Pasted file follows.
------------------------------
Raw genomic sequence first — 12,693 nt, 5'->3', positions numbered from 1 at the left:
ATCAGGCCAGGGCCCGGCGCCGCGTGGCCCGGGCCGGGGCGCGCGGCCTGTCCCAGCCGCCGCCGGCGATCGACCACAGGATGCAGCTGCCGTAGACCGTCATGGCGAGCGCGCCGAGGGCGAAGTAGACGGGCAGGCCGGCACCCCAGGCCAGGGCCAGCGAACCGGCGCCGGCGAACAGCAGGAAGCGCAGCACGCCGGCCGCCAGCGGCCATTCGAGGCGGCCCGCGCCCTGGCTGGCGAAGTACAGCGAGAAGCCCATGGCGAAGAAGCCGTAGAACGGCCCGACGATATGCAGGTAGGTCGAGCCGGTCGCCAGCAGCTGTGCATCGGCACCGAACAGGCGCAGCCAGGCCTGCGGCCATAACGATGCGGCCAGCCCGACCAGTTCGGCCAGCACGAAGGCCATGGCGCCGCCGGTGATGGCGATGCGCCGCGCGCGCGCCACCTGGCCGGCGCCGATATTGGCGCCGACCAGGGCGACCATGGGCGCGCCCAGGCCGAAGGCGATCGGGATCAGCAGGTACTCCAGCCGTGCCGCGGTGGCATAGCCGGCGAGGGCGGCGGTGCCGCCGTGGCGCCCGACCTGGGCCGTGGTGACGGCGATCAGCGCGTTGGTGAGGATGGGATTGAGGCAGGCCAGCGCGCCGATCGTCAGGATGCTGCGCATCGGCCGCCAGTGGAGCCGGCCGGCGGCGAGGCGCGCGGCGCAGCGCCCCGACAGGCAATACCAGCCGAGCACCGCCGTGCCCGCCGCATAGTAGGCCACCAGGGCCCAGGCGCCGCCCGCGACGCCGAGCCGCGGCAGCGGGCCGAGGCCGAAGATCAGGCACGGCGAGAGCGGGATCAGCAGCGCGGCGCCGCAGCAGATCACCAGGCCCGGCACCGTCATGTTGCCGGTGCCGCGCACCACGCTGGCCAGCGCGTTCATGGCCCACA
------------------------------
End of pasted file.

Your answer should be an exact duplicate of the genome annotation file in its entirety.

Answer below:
Raw genomic sequence first — 12,693 nt, 5'->3', positions numbered from 1 at the left:
ATCAGGCCAGGGCCCGGCGCCGCGTGGCCCGGGCCGGGGCGCGCGGCCTGTCCCAGCCGCCGCCGGCGATCGACCACAGGATGCAGCTGCCGTAGACCGTCATGGCGAGCGCGCCGAGGGCGAAGTAGACGGGCAGGCCGGCACCCCAGGCCAGGGCCAGCGAACCGGCGCCGGCGAACAGCAGGAAGCGCAGCACGCCGGCCGCCAGCGGCCATTCGAGGCGGCCCGCGCCCTGGCTGGCGAAGTACAGCGAGAAGCCCATGGCGAAGAAGCCGTAGAACGGCCCGACGATATGCAGGTAGGTCGAGCCGGTCGCCAGCAGCTGTGCATCGGCACCGAACAGGCGCAGCCAGGCCTGCGGCCATAACGATGCGGCCAGCCCGACCAGTTCGGCCAGCACGAAGGCCATGGCGCCGCCGGTGATGGCGATGCGCCGCGCGCGCGCCACCTGGCCGGCGCCGATATTGGCGCCGACCAGGGCGACCATGGGCGCGCCCAGGCCGAAGGCGATCGGGATCAGCAGGTACTCCAGCCGTGCCGCGGTGGCATAGCCGGCGAGGGCGGCGGTGCCGCCGTGGCGCCCGACCTGGGCCGTGGTGACGGCGATCAGCGCGTTGGTGAGGATGGGATTGAGGCAGGCCAGCGCGCCGATCGTCAGGATGCTGCGCATCGGCCGCCAGTGGAGCCGGCCGGCGGCGAGGCGCGCGGCGCAGCGCCCCGACAGGCAATACCAGCCGAGCACCGCCGTGCCCGCCGCATAGTAGGCCACCAGGGCCCAGGCGCCGCCCGCGACGCCGAGCCGCGGCAGCGGGCCGAGGCCGAAGATCAGGCACGGCGAGAGCGGGATCAGCAGCGCGGCGCCGCAGCAGATCACCAGGCCCGGCACCGTCATGTTGCCGGTGCCGCGCACCACGCTGGCCAGCGCGTTCATGGCCCACA